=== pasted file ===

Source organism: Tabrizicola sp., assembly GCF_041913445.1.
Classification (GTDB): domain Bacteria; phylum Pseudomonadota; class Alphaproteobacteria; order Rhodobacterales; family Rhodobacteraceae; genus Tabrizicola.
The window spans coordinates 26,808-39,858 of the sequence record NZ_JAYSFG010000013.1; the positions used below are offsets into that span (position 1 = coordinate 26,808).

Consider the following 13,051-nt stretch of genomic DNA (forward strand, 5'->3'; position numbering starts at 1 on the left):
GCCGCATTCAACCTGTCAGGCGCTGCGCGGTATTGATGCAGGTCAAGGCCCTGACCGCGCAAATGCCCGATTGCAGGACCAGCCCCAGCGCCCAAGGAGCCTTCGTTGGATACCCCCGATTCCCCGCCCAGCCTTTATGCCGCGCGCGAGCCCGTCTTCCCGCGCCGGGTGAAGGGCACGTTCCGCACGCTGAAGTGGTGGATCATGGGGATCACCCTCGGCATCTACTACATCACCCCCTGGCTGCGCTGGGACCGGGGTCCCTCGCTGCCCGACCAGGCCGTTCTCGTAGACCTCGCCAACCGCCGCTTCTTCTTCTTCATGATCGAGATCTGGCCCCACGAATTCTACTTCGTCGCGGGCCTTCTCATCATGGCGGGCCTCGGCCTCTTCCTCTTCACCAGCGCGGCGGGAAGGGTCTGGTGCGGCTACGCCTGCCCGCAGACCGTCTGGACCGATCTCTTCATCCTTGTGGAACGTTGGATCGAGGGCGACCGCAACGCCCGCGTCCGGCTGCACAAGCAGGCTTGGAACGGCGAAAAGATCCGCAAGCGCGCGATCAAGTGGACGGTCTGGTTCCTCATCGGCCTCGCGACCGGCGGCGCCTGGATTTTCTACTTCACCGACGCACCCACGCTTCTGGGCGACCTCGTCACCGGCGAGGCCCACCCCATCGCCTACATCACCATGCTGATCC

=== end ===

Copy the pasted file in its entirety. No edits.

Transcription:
Source organism: Tabrizicola sp., assembly GCF_041913445.1.
Classification (GTDB): domain Bacteria; phylum Pseudomonadota; class Alphaproteobacteria; order Rhodobacterales; family Rhodobacteraceae; genus Tabrizicola.
The window spans coordinates 26,808-39,858 of the sequence record NZ_JAYSFG010000013.1; the positions used below are offsets into that span (position 1 = coordinate 26,808).

Consider the following 13,051-nt stretch of genomic DNA (forward strand, 5'->3'; position numbering starts at 1 on the left):
GCCGCATTCAACCTGTCAGGCGCTGCGCGGTATTGATGCAGGTCAAGGCCCTGACCGCGCAAATGCCCGATTGCAGGACCAGCCCCAGCGCCCAAGGAGCCTTCGTTGGATACCCCCGATTCCCCGCCCAGCCTTTATGCCGCGCGCGAGCCCGTCTTCCCGCGCCGGGTGAAGGGCACGTTCCGCACGCTGAAGTGGTGGATCATGGGGATCACCCTCGGCATCTACTACATCACCCCCTGGCTGCGCTGGGACCGGGGTCCCTCGCTGCCCGACCAGGCCGTTCTCGTAGACCTCGCCAACCGCCGCTTCTTCTTCTTCATGATCGAGATCTGGCCCCACGAATTCTACTTCGTCGCGGGCCTTCTCATCATGGCGGGCCTCGGCCTCTTCCTCTTCACCAGCGCGGCGGGAAGGGTCTGGTGCGGCTACGCCTGCCCGCAGACCGTCTGGACCGATCTCTTCATCCTTGTGGAACGTTGGATCGAGGGCGACCGCAACGCCCGCGTCCGGCTGCACAAGCAGGCTTGGAACGGCGAAAAGATCCGCAAGCGCGCGATCAAGTGGACGGTCTGGTTCCTCATCGGCCTCGCGACCGGCGGCGCCTGGATTTTCTACTTCACCGACGCACCCACGCTTCTGGGCGACCTCGTCACCGGCGAGGCCCACCCCATCGCCTACATCACCATGCTGATCC